Chadwick Boseman praised for his 'dedication' to his craft
Chadwick Boseman had an unwavering “dedication” to his craft.
The ‘Black Panther’ star sadly passed away this year following a secret battle with cancer, and now, the Russo Brothers - who directed Chadwick’s first performance as Black Panther in ‘Captain America: Civil War’ - have praised the late star as an “incredible inspiration”.
Anthony Russo - who, alongside his brother Joe, also directed Chadwick in ‘Avengers: Infinity War’ and ‘Avengers: Endgame’ - said: "Even among actors who are at the top of their craft, he stood out in his dedication to what he was doing … his level of commitment to the character, it consumes every layer of his being.
“This is a very simple detail, but early on when we were shooting ‘Civil War’, it was very difficult working with him to find the specific African accent, the specific version of Africa that we were trying to craft into the fictional Wakanda. And once he cracked that character and found that accent, he stayed in that accent through the entire shoot even when he was off camera. I think that just speaks to the fact of how deeply he had built that character and how he had to hold onto that character through the entire process in order to perform it.
“It’s just incredibly admirable when you find somebody who puts that level of their being and their focus and their entire effort into what they’re doing, and it translates to the screen. You feel something different when you watch him perform, not just as T’Challa but in all the roles. He was an incredible inspiration, an incredible human being, just the height of professionalism and artistry. We’re so grateful for our time with him.”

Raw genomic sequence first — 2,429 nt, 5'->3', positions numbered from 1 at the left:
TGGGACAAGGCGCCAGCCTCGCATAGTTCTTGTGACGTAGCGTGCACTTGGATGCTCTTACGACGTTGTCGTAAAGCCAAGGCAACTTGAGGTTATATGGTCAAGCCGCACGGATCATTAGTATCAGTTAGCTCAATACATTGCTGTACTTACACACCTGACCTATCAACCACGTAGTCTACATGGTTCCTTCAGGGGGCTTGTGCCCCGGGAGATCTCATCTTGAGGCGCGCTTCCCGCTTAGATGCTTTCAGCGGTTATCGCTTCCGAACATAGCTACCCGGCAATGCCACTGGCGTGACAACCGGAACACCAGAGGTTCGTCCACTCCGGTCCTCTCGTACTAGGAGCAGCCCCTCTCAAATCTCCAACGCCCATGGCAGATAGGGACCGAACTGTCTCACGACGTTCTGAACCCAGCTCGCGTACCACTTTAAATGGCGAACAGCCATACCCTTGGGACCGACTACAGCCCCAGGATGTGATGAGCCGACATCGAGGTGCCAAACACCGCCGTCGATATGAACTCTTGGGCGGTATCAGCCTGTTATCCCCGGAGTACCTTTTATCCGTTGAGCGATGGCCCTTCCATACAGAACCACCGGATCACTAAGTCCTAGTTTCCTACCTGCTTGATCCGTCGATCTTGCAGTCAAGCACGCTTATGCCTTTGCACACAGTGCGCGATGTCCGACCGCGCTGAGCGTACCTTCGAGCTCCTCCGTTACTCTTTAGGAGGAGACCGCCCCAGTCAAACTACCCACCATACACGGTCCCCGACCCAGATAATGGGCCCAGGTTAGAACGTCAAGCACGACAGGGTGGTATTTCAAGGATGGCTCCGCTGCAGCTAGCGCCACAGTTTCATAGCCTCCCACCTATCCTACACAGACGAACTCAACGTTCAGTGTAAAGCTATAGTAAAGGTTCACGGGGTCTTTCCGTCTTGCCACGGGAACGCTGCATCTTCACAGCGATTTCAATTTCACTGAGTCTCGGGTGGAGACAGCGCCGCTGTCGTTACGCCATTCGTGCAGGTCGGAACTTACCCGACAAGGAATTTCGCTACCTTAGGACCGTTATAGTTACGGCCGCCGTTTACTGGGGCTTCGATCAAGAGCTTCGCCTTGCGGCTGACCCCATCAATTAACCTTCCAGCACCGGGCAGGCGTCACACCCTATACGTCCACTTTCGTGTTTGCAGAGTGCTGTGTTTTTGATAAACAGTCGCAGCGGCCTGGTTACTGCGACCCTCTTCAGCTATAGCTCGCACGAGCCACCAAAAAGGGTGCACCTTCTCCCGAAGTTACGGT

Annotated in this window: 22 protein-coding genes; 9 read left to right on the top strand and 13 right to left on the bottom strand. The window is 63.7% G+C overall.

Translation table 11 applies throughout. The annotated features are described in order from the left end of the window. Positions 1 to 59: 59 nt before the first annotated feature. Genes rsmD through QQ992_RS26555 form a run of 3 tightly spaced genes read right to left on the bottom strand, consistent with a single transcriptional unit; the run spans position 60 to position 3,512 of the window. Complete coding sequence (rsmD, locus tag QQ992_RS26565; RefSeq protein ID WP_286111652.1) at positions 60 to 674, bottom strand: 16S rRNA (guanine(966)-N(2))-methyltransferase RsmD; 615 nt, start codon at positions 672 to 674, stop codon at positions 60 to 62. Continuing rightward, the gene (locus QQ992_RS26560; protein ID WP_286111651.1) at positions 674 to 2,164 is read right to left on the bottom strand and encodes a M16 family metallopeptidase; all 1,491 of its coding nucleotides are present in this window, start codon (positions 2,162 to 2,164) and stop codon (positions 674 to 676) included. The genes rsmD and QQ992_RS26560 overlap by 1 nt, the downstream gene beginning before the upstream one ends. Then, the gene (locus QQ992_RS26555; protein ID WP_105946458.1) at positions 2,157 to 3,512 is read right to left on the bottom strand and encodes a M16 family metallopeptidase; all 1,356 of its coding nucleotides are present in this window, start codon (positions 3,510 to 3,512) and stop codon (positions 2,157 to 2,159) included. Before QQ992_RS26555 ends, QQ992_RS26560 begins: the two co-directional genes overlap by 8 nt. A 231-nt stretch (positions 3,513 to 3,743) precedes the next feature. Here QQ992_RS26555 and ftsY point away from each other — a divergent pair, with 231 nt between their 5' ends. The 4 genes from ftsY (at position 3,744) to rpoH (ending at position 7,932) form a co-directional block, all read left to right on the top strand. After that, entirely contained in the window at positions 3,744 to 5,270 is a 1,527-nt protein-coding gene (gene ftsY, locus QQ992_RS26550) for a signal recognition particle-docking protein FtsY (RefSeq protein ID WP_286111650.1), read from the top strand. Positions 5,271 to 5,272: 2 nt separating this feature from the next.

And Joe also had nothing but kind words to say about the actor, as he said Chadwick was “a pleasure to be around and a pleasure to work with”.
Speaking to Collider, he added: “He had incredible integrity. He was very thoughtful, artistic, elegant human being that was just a pleasure to be around and a pleasure to work with.
“As Anth said, not only was he an actor he was a filmmaker. He understood filmmaking. He understood storytelling. I think the thing that’s most important to stress was the people who worked with him over the last six years on several projects, was what he did and the way that he dealt with his illness was so brave and exemplified such integrity, because he put aside any sort of personal agenda for what he knew was a real historical moment in time in respect to what Black Panther meant to people.
“I don’t think he wanted his illness to become the story. He wanted Black Panther and this all-black cast to be the story. And that’s one of the bravest things that we’ve seen anyone do, that we’ve dealt with on a personal level.”